What happened to my teeth?

Have you ever asked yourself, “What happened to my teeth?”  It’s important to realize that typically, changes in your oral condition are the result of many factors that affect the teeth and gums over the course of many years.  Brushing and flossing is as important as ever, but even with meticulous oral hygiene, other factors throughout the entire body can cause your dental health to suffer.

Most adults had cavities as children and fillings were done to restore these teeth.  Fillings, if taken care of, can last many years.  In your 40s and 50s, these restorations will start breaking down and will need to be replaced. With the addition of other age related health conditions, these old restorations may break down more rapidly.  Here are a few examples of age related health conditions that can affect your teeth and gums.

XEROSTOMIA or “DRY MOUTH” can be due to lowered salivary function while taking medications to treat health conditions such as high blood pressure, depression and allergies. Dry mouth will also occur following radiation therapy to treat head or neck cancers. Other factors that can cause dry mouth are smoking, alcohol use, and vitamin deficiencies. Saliva is very important in maintaining a healthy chemistry in the mouth and without it, you will become more susceptible to diseases of the teeth and gums.  There are several products available to increase or supplement salivary flow.

GERD or “ACID REFLUX” is a very common condition in which stomach contents flow into the  mouth and damage the teeth.  These acidic fluids, over time, will cause tooth structures to erode, decay and can even cause tooth loss.  If diagnosed, there are medications that can be used to treat GERD.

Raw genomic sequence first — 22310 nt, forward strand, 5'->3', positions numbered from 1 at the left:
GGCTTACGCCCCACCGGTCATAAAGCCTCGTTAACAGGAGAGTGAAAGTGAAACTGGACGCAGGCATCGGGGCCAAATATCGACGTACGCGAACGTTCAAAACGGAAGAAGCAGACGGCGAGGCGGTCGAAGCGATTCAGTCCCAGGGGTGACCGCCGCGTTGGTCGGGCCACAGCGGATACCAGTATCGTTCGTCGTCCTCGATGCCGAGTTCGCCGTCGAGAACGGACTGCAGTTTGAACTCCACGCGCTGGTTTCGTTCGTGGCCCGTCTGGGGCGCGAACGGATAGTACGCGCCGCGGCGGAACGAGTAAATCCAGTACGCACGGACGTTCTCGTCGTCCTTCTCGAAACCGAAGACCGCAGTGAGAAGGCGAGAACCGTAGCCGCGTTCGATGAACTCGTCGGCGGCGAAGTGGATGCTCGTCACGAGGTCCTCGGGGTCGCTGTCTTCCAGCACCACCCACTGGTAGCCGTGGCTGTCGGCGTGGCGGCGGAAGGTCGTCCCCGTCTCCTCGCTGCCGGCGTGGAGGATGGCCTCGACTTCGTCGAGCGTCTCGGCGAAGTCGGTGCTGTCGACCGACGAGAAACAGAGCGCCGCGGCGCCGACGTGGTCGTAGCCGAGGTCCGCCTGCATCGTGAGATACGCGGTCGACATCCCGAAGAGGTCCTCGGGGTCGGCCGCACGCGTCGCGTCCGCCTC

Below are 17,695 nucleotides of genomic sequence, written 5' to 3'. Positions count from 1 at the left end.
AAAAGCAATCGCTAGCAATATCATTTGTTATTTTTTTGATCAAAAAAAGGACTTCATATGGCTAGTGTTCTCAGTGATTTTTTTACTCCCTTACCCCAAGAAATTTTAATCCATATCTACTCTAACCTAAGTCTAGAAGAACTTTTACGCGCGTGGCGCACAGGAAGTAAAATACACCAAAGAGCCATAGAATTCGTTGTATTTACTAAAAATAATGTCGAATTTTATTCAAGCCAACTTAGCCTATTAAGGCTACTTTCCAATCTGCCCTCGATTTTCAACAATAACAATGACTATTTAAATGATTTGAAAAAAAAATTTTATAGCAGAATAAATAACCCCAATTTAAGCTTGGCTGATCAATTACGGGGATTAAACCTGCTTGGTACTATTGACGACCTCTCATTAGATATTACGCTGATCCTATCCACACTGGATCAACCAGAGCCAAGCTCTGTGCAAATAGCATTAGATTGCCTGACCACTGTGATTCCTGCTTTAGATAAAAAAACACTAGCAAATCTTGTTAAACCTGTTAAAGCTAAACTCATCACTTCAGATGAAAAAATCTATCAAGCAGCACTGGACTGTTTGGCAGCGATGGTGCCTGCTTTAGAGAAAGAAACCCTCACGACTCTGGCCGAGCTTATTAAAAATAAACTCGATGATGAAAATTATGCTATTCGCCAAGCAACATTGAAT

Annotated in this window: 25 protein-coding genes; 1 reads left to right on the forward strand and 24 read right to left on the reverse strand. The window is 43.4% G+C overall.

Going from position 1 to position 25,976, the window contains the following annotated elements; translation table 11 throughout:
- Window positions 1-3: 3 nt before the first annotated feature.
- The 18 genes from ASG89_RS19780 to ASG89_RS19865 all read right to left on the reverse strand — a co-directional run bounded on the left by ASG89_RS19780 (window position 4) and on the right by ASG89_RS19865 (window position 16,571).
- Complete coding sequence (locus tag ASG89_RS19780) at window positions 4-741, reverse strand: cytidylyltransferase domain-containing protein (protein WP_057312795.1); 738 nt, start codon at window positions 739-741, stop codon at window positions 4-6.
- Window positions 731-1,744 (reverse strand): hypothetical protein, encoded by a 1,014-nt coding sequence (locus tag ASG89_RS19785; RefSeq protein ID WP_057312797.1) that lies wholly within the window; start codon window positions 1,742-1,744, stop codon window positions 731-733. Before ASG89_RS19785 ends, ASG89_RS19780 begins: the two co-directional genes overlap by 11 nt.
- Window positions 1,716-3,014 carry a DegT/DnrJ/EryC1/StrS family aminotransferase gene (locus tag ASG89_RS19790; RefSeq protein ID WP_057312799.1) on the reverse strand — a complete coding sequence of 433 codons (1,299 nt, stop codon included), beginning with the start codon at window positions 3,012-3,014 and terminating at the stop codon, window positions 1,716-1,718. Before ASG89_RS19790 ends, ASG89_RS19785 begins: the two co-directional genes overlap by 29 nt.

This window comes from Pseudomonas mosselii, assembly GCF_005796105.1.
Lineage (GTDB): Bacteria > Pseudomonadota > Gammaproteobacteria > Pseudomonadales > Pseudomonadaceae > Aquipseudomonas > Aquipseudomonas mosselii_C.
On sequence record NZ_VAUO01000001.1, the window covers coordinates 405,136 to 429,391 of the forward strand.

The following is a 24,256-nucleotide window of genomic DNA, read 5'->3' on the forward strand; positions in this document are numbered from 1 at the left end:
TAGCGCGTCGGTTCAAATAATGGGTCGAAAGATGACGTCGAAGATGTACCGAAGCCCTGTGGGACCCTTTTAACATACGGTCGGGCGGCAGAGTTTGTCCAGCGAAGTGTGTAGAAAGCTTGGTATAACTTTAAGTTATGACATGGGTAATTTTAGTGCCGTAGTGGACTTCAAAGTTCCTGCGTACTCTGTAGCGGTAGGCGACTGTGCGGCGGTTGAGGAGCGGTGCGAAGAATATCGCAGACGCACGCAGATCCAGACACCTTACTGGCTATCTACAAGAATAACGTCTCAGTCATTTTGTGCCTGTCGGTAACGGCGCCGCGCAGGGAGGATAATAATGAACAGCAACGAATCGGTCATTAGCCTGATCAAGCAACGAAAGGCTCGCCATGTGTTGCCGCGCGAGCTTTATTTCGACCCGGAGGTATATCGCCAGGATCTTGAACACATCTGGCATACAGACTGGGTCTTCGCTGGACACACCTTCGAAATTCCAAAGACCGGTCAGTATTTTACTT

GRINDING AND CLENCHING of the teeth is extremely common, especially with high levels of stress.  Grinding and clenching will put strain on the teeth that they are not designed to withstand. Teeth are designed for chewing. Moving the jaw up and down (open and closed) is the only way teeth can withstand the force of chewing. When we grind, we slide our jaws left, right, and forward. We do this with ten times the force that we chew with. This causes problems not only in the teeth but also the jaw and muscles of your head and neck.  Over time, the teeth will begin to wear away and will break or fracture.  Devices are available to create barriers between the upper and lower teeth to reduce this strain. Store bought mouth guards work okay, but often don’t fit properly. The best solution is to see a dentist to have a high quality mouth guard that you can rely on for years.

SMOKING can have several adverse effects on the oral cavity.  Tobacco use greatly increases risk for cancers, and not just in the mouth and throat.  Smoking cigarettes or chewing tobacco will also cause the blood vessels in the tissues of the mouth to become smaller, reducing the ability of your body to fight bacteria and infection.  This will make you much more susceptible periodontal disease and tooth decay…  Treatment of this disease is critical to slow its progression and prevent further damage. It has been calculated that for every 7 years of smoking, one tooth will be lost.

PERIODONTAL DISEASE is a chronic infection of the gums and bone.  These structures are the support system for the teeth.  Without adequate support, the teeth will become unstable.  Without treatment, loss of teeth is inevitable.  Early detection and treatment of gum disease can slow or stop this disease progression.  People with periodontal disease need more frequent visits than healthy mouths to manage their condition.
Visits every three or four months are normal.

To maximize the potential for a healthy mouth, it is very important to see your dentist regularly.  Proactive and preventive dentistry allows us to increase the health and lifespan of the teeth and gums by treating conditions early.  Yearly exams and routine cleanings are vital for your oral health and your whole body’s health.

Fine out how we can help you have the healthy, beautiful smile you’ve always wanted. Call us at 603-466-5015 in Gorham or 603-733-5515 in North Conway.

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